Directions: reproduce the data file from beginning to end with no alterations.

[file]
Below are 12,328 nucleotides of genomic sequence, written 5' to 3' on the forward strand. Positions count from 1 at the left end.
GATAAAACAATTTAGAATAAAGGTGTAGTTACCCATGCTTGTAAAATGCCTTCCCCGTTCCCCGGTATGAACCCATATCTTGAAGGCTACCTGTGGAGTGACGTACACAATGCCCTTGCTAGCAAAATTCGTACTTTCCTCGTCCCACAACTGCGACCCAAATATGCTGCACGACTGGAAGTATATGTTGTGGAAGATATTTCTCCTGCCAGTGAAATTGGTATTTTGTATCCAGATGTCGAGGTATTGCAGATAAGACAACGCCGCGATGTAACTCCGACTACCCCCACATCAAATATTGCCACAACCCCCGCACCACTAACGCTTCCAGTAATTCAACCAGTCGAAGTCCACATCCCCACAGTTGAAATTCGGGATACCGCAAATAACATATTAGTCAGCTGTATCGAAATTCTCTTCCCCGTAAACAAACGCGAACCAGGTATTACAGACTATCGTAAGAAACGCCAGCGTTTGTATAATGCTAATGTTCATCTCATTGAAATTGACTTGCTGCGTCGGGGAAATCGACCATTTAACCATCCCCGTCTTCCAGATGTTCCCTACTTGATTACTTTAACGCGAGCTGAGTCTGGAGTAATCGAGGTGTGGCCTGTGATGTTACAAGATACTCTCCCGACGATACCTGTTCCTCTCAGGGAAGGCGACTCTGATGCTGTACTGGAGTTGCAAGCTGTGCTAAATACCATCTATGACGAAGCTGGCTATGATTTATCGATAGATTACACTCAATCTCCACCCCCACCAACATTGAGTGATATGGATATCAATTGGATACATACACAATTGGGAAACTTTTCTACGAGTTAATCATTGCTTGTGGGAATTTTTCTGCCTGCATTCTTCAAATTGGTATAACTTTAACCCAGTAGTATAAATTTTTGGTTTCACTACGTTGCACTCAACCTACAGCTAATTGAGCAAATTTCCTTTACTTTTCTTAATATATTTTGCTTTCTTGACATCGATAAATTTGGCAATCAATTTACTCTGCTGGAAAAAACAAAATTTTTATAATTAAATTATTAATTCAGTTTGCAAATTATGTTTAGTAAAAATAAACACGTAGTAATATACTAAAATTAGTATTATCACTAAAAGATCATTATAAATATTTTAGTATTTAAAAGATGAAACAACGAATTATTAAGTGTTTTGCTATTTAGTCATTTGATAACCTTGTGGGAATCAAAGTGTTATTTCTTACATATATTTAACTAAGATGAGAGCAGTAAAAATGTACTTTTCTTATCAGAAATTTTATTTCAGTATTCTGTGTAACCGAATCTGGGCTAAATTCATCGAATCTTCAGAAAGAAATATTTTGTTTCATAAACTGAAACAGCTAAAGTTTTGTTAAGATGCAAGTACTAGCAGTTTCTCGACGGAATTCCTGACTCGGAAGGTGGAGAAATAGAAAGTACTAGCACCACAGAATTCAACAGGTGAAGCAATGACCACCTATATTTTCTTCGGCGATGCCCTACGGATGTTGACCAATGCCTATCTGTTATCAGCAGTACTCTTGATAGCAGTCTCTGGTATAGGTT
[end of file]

Below are 12,328 nucleotides of genomic sequence, written 5' to 3' on the forward strand. Positions count from 1 at the left end.
GATAAAACAATTTAGAATAAAGGTGTAGTTACCCATGCTTGTAAAATGCCTTCCCCGTTCCCCGGTATGAACCCATATCTTGAAGGCTACCTGTGGAGTGACGTACACAATGCCCTTGCTAGCAAAATTCGTACTTTCCTCGTCCCACAACTGCGACCCAAATATGCTGCACGACTGGAAGTATATGTTGTGGAAGATATTTCTCCTGCCAGTGAAATTGGTATTTTGTATCCAGATGTCGAGGTATTGCAGATAAGACAACGCCGCGATGTAACTCCGACTACCCCCACATCAAATATTGCCACAACCCCCGCACCACTAACGCTTCCAGTAATTCAACCAGTCGAAGTCCACATCCCCACAGTTGAAATTCGGGATACCGCAAATAACATATTAGTCAGCTGTATCGAAATTCTCTTCCCCGTAAACAAACGCGAACCAGGTATTACAGACTATCGTAAGAAACGCCAGCGTTTGTATAATGCTAATGTTCATCTCATTGAAATTGACTTGCTGCGTCGGGGAAATCGACCATTTAACCATCCCCGTCTTCCAGATGTTCCCTACTTGATTACTTTAACGCGAGCTGAGTCTGGAGTAATCGAGGTGTGGCCTGTGATGTTACAAGATACTCTCCCGACGATACCTGTTCCTCTCAGGGAAGGCGACTCTGATGCTGTACTGGAGTTGCAAGCTGTGCTAAATACCATCTATGACGAAGCTGGCTATGATTTATCGATAGATTACACTCAATCTCCACCCCCACCAACATTGAGTGATATGGATATCAATTGGATACATACACAATTGGGAAACTTTTCTACGAGTTAATCATTGCTTGTGGGAATTTTTCTGCCTGCATTCTTCAAATTGGTATAACTTTAACCCAGTAGTATAAATTTTTGGTTTCACTACGTTGCACTCAACCTACAGCTAATTGAGCAAATTTCCTTTACTTTTCTTAATATATTTTGCTTTCTTGACATCGATAAATTTGGCAATCAATTTACTCTGCTGGAAAAAACAAAATTTTTATAATTAAATTATTAATTCAGTTTGCAAATTATGTTTAGTAAAAATAAACACGTAGTAATATACTAAAATTAGTATTATCACTAAAAGATCATTATAAATATTTTAGTATTTAAAAGATGAAACAACGAATTATTAAGTGTTTTGCTATTTAGTCATTTGATAACCTTGTGGGAATCAAAGTGTTATTTCTTACATATATTTAACTAAGATGAGAGCAGTAAAAATGTACTTTTCTTATCAGAAATTTTATTTCAGTATTCTGTGTAACCGAATCTGGGCTAAATTCATCGAATCTTCAGAAAGAAATATTTTGTTTCATAAACTGAAACAGCTAAAGTTTTGTTAAGATGCAAGTACTAGCAGTTTCTCGACGGAATTCCTGACTCGGAAGGTGGAGAAATAGAAAGTACTAGCACCACAGAATTCAACAGGTGAAGCAATGACCACCTATATTTTCTTCGGCGATGCCCTACGGATGTTGACCAATGCCTATCTGTTATCAGCAGTACTCTTGATAGCAGTCTCTGGTATAGGTT